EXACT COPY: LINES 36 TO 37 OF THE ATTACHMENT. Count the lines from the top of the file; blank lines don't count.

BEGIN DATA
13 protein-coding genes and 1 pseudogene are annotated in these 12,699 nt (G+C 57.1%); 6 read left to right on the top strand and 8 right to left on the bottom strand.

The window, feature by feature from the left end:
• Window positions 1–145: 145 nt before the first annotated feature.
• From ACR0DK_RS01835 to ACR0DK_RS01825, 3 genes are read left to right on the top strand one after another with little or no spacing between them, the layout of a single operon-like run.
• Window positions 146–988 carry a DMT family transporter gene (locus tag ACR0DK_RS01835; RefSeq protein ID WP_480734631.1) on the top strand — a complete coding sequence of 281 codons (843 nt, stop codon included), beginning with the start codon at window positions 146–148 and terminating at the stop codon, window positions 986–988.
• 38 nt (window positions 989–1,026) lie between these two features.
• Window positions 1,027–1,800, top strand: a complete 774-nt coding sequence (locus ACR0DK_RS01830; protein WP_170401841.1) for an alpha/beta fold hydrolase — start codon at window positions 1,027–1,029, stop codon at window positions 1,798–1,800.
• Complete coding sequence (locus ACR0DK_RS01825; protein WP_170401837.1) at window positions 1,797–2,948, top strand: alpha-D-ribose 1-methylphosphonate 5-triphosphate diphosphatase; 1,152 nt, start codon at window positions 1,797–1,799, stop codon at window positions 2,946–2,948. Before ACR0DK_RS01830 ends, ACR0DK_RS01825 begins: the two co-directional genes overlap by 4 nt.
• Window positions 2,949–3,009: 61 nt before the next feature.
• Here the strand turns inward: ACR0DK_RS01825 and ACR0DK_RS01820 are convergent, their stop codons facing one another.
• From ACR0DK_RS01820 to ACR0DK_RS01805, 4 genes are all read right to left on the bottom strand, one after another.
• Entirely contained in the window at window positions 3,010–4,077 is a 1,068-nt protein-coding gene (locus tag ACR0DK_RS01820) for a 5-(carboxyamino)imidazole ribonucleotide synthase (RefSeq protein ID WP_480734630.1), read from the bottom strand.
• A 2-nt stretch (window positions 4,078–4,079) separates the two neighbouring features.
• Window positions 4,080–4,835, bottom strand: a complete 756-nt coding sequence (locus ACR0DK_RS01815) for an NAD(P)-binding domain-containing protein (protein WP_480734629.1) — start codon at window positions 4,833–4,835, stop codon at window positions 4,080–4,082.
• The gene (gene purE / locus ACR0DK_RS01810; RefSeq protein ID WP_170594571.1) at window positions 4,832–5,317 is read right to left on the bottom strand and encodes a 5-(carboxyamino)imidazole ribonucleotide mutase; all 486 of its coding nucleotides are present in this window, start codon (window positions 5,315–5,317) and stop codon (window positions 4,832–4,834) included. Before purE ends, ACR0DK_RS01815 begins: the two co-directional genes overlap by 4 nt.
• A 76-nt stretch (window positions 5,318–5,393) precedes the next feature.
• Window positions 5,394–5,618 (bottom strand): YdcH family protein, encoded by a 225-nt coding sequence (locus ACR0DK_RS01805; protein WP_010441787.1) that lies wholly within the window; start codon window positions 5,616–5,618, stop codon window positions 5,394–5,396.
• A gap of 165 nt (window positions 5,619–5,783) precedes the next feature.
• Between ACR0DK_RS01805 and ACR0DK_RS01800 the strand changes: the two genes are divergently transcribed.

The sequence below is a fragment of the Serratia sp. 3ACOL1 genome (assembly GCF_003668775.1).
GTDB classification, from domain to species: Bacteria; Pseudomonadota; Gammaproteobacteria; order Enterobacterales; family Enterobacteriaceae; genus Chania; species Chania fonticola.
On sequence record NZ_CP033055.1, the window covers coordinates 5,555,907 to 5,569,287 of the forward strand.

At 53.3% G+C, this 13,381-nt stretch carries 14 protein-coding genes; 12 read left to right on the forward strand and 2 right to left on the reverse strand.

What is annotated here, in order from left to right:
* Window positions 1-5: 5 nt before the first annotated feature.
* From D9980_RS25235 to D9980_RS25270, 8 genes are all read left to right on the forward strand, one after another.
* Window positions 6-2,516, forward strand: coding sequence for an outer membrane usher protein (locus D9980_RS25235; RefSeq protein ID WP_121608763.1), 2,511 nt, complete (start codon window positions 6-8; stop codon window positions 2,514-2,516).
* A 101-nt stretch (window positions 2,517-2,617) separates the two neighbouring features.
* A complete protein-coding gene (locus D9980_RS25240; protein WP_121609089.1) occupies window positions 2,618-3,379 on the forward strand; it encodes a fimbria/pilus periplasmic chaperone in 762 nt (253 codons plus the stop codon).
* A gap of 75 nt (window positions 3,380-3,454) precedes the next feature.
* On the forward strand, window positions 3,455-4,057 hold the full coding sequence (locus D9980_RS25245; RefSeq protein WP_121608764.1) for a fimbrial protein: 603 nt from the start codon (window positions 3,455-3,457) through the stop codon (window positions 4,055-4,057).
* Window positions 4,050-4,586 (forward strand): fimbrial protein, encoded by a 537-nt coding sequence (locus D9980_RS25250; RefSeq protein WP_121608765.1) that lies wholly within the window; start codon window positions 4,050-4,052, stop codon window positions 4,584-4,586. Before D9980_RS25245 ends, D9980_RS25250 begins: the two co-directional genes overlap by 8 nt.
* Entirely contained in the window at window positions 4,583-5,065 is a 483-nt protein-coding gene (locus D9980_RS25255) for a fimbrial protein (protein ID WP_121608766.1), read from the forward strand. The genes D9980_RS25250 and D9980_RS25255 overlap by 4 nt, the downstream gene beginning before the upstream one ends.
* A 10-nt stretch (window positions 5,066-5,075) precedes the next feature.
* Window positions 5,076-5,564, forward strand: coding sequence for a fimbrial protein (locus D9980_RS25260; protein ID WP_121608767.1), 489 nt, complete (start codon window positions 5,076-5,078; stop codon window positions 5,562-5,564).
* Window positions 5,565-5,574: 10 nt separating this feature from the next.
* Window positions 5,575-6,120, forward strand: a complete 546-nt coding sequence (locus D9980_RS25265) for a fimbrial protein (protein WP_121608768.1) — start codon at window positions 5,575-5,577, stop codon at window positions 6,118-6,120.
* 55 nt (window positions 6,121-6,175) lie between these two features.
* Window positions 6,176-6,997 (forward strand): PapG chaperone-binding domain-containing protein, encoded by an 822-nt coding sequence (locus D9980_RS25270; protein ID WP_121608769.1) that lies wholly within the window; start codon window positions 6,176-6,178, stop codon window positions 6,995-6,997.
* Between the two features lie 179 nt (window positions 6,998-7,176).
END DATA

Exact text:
* Window positions 5,565-5,574: 10 nt separating this feature from the next.
* Window positions 5,575-6,120, forward strand: a complete 546-nt coding sequence (locus D9980_RS25265) for a fimbrial protein (protein WP_121608768.1) — start codon at window positions 5,575-5,577, stop codon at window positions 6,118-6,120.